If your little one has found a way to escape from the crib even when the mattress is in the lowest position possible, it is a good time to think about leaving the crib and doing the transition to a bed.

Falling and getting hurt is a risk that can occur once toddlers learn the tricks that allow them to climb down their crib. The good news is that most children are happy to make the change to a “big kids” bed. Perhaps your little one will even agree with you that they should stay in bed all night. Nevertheless, this transition involves a big change, so reinforcing bedtime rules and routines becomes a crucial step to avoid nighttime visits.

Reinforcing the bedtime routine

  • First of all, make sure your child is not sick, does not need to use the toilet (if they are potty trained), and that you are not going through a major transition such as welcoming a new baby.
  • If you don’t have a bed just yet, don’t worry. For now, you can temporarily place the crib’s mattress on the floor.
  • Celebrate this new milestone together and praise your little one for growing up. If you make a big deal about this new change, the transition to a bed will be more attractive to them.
  • Continue following the same bedtime routine, ​​but do not forget to add this last step: tell your child that they should stay in bed until you come for them in the morning.
  • Once your toddler is lying down on their bed and you have completed the routine, praise them for following the instructions, give them a big kiss, a hug, and gently leave the room.
  • Don’t forget to tell your little one you’ll look out for them at night. This will give them a sense of tranquility and safety.
  • Finally, if your toddler wakes up and leaves their bed, make sure to take them right back to bed quickly and in the most boring way possible. The first night might pose many unsolicited visits, but if you remain firm and consistent in taking your child back to their room, they will learn to stay in bed at night.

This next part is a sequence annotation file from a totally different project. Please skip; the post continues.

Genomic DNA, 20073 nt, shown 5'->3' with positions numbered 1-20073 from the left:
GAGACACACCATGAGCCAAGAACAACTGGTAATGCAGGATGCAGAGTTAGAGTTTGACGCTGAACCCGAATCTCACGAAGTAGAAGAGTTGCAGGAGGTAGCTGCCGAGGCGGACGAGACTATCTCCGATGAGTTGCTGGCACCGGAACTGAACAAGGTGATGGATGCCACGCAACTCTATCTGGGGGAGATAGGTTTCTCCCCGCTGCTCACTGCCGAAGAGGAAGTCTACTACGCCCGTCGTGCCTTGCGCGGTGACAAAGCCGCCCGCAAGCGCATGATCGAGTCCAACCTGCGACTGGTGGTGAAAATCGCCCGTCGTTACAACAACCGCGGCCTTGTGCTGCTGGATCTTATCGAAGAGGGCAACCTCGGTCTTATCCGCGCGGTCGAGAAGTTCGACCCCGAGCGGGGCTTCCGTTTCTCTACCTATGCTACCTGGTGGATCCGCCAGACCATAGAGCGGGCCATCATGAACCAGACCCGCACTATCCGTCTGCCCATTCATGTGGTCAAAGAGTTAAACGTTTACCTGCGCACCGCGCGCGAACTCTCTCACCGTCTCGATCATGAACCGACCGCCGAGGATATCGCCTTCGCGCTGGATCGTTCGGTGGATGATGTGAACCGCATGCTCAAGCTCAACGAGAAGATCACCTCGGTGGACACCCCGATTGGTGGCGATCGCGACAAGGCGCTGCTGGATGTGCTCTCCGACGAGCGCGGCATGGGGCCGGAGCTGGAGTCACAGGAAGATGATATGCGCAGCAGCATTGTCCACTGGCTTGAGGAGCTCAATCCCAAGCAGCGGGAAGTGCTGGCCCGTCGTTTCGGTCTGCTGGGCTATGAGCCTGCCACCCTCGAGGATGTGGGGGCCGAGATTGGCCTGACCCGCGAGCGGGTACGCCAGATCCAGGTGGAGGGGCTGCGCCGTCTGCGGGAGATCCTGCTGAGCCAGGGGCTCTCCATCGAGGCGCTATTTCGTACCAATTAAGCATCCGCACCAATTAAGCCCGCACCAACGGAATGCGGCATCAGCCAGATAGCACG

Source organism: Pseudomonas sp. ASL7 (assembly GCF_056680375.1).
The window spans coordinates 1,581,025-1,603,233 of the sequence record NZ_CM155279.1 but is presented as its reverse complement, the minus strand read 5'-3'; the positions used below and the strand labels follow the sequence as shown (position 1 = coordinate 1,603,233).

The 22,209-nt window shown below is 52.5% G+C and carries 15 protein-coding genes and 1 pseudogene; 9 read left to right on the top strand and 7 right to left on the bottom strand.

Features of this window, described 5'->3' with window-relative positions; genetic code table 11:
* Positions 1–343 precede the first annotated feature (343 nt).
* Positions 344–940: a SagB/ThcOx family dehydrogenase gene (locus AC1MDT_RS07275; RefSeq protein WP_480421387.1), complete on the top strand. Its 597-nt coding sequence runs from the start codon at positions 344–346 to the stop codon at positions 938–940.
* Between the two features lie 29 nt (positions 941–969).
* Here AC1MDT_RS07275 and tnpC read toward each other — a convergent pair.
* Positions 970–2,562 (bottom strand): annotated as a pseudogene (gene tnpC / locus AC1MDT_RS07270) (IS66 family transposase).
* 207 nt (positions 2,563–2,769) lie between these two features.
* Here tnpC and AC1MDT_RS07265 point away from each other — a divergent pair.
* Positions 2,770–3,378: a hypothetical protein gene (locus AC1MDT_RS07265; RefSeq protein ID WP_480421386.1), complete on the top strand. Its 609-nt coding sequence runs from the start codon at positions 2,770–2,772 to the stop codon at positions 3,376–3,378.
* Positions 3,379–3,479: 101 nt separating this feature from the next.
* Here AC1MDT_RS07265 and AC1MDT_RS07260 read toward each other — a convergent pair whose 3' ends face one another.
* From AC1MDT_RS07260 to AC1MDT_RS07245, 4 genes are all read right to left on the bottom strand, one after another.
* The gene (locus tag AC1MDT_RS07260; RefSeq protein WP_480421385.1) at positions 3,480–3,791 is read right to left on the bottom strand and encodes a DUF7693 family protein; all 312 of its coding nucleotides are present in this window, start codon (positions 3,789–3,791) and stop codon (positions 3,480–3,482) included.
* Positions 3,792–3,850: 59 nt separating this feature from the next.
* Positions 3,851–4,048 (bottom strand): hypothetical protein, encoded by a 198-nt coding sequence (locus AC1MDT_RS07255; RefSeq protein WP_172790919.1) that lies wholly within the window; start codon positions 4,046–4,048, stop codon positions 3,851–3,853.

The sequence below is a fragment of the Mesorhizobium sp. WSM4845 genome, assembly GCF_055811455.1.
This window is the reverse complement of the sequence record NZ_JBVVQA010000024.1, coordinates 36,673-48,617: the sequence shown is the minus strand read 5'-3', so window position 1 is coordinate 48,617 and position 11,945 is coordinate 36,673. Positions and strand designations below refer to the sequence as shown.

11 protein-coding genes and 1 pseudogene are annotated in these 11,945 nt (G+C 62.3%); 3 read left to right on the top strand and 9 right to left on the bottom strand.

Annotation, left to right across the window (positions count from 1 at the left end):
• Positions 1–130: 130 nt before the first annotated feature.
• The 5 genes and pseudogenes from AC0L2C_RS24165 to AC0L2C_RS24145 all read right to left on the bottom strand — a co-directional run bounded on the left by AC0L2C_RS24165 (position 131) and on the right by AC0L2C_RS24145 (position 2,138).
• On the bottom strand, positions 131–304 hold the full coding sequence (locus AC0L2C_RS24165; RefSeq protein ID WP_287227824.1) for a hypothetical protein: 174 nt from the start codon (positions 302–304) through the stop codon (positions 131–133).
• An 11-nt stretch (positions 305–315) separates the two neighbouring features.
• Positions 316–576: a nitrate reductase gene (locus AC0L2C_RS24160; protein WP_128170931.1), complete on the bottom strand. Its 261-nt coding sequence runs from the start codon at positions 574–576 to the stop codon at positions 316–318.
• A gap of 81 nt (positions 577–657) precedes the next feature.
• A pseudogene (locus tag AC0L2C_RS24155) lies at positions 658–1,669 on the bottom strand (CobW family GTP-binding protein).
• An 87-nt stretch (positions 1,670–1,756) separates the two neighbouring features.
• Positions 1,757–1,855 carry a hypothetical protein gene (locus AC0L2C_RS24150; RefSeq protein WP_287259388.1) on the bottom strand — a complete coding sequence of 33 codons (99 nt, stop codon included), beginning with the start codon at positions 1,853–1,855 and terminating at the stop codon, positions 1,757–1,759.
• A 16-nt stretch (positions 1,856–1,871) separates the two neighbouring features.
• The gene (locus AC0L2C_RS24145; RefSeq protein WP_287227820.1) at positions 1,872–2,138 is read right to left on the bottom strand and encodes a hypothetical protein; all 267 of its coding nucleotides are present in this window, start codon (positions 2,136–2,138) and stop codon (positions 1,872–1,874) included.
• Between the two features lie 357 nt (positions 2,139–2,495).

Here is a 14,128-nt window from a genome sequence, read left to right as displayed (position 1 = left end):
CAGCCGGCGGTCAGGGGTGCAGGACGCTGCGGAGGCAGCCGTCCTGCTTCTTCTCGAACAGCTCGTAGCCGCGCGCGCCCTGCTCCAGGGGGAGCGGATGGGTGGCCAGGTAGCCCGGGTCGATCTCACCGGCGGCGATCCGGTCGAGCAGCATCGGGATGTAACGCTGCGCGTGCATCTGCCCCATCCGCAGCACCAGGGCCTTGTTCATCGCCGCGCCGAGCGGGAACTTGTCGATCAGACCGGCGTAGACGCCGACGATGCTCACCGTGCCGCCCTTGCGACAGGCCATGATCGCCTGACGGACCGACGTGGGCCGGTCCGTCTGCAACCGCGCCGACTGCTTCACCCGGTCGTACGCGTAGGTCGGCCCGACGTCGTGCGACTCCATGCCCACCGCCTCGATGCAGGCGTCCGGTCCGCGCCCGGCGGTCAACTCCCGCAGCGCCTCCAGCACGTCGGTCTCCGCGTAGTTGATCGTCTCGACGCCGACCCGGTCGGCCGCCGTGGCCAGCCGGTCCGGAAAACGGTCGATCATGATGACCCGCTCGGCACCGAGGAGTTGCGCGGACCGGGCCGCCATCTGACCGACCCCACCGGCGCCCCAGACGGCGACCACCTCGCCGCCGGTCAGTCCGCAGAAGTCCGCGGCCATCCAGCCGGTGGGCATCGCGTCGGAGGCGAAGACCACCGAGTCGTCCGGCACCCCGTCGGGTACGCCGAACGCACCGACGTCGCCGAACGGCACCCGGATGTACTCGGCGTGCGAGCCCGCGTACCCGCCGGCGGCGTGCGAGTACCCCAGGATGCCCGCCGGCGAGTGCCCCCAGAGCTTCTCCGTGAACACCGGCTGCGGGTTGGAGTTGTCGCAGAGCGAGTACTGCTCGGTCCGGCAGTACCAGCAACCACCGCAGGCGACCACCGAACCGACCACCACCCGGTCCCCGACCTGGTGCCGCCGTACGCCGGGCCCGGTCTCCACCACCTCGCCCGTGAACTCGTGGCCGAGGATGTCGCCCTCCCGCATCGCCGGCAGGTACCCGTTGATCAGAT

Preventing bedtime battles

We are not going to lie, at first, you’ll probably need to repeat the phrase “you cannot get out of bed until morning” until you feel like a broken record. Try to remain calm. This is perfectly normal, your child is simply enjoying their newfound freedom.

Now, if you want your child to stay in bed all night, try to ignore their protests, stand firm, and strengthen the bedtime routine with positive praise when they sleep in their bed all night. Remind them that the rules include all family members sleeping in their own bed until morning (except for getting up to go to the bathroom). Finally, if you do not want this to become a habit, avoid letting your toddler sleep in your bed or stay with the family past their bedtime.

Tips for a successful transition to a bed 

According to the AAP (American Academy of Pediatrics), there are several recommendations you can follow to ensure a smooth transition:

  • Place a night light in your little one’s room.
  • Invite your toddler to take one of their stuffed animals to bed if they don’t do this yet.
  • Invite them to choose their sheets, duvet, and even their kid’s bed!
  • Use a chart of achievements where you can place a sticker every time your little one stays all night in bed.
  • If you can, get a clock that changes color when you can get up.

Keeping my child safe

Now that your bedroom is easier to access, verify that there are no toys on the floor or that they’re placed where they pose a hazard. If you live in a two-story house, make sure that the access to the stairs is blocked. Finally, try not to buy bunk beds since studies have reported that children that have them are more prone to accidents and head injuries.

Hopefully, this information will help you and your child have a smooth transition to bed. Remember that the process can be tiring and difficult, but we know you can do it! Always follow your instincts and do what’s best for you, your little one, and your family; only you will know what is best.

Sweet dreams!